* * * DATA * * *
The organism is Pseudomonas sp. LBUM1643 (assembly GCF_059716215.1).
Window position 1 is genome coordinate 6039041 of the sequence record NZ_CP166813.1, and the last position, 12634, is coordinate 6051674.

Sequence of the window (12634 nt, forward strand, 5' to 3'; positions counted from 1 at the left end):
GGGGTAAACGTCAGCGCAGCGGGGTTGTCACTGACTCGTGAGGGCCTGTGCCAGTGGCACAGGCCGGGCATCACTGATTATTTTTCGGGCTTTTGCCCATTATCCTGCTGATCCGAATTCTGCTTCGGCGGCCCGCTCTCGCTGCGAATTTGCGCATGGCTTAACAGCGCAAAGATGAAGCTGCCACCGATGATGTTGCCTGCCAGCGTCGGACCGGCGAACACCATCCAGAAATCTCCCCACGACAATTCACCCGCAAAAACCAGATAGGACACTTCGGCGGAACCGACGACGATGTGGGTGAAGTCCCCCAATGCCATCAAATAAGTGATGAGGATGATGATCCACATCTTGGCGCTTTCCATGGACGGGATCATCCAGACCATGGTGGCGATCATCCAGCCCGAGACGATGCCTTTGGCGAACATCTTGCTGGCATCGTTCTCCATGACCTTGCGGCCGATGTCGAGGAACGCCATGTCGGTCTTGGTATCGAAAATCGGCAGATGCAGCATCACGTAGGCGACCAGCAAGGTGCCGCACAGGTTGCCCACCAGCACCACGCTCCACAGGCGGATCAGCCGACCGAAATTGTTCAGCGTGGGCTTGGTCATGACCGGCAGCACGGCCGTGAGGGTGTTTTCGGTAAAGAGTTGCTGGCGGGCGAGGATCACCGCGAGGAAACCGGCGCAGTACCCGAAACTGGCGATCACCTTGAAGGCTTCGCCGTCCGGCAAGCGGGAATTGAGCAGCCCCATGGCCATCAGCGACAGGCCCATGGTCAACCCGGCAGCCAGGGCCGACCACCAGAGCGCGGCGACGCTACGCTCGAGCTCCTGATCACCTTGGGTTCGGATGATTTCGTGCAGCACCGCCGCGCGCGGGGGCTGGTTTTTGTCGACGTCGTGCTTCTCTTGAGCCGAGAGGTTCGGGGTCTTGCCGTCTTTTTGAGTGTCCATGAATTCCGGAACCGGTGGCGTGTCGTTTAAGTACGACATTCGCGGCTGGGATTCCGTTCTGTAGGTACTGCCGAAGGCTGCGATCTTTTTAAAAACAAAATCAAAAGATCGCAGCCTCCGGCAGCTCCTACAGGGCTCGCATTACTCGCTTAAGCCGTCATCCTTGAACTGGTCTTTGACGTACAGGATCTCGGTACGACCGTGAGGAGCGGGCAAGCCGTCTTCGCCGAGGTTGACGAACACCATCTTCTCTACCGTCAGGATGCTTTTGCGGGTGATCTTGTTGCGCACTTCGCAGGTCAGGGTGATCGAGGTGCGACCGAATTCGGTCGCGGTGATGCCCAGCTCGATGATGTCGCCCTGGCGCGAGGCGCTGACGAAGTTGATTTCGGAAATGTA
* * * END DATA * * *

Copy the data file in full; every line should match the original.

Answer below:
The organism is Pseudomonas sp. LBUM1643 (assembly GCF_059716215.1).
Window position 1 is genome coordinate 6039041 of the sequence record NZ_CP166813.1, and the last position, 12634, is coordinate 6051674.

Sequence of the window (12634 nt, forward strand, 5' to 3'; positions counted from 1 at the left end):
GGGGTAAACGTCAGCGCAGCGGGGTTGTCACTGACTCGTGAGGGCCTGTGCCAGTGGCACAGGCCGGGCATCACTGATTATTTTTCGGGCTTTTGCCCATTATCCTGCTGATCCGAATTCTGCTTCGGCGGCCCGCTCTCGCTGCGAATTTGCGCATGGCTTAACAGCGCAAAGATGAAGCTGCCACCGATGATGTTGCCTGCCAGCGTCGGACCGGCGAACACCATCCAGAAATCTCCCCACGACAATTCACCCGCAAAAACCAGATAGGACACTTCGGCGGAACCGACGACGATGTGGGTGAAGTCCCCCAATGCCATCAAATAAGTGATGAGGATGATGATCCACATCTTGGCGCTTTCCATGGACGGGATCATCCAGACCATGGTGGCGATCATCCAGCCCGAGACGATGCCTTTGGCGAACATCTTGCTGGCATCGTTCTCCATGACCTTGCGGCCGATGTCGAGGAACGCCATGTCGGTCTTGGTATCGAAAATCGGCAGATGCAGCATCACGTAGGCGACCAGCAAGGTGCCGCACAGGTTGCCCACCAGCACCACGCTCCACAGGCGGATCAGCCGACCGAAATTGTTCAGCGTGGGCTTGGTCATGACCGGCAGCACGGCCGTGAGGGTGTTTTCGGTAAAGAGTTGCTGGCGGGCGAGGATCACCGCGAGGAAACCGGCGCAGTACCCGAAACTGGCGATCACCTTGAAGGCTTCGCCGTCCGGCAAGCGGGAATTGAGCAGCCCCATGGCCATCAGCGACAGGCCCATGGTCAACCCGGCAGCCAGGGCCGACCACCAGAGCGCGGCGACGCTACGCTCGAGCTCCTGATCACCTTGGGTTCGGATGATTTCGTGCAGCACCGCCGCGCGCGGGGGCTGGTTTTTGTCGACGTCGTGCTTCTCTTGAGCCGAGAGGTTCGGGGTCTTGCCGTCTTTTTGAGTGTCCATGAATTCCGGAACCGGTGGCGTGTCGTTTAAGTACGACATTCGCGGCTGGGATTCCGTTCTGTAGGTACTGCCGAAGGCTGCGATCTTTTTAAAAACAAAATCAAAAGATCGCAGCCTCCGGCAGCTCCTACAGGGCTCGCATTACTCGCTTAAGCCGTCATCCTTGAACTGGTCTTTGACGTACAGGATCTCGGTACGACCGTGAGGAGCGGGCAAGCCGTCTTCGCCGAGGTTGACGAACACCATCTTCTCTACCGTCAGGATGCTTTTGCGGGTGATCTTGTTGCGCACTTCGCAGGTCAGGGTGATCGAGGTGCGACCGAATTCGGTCGCGGTGATGCCCAGCTCGATGATGTCGCCCTGGCGCGAGGCGCTGACGAAGTTGATTTCGGAAATGTA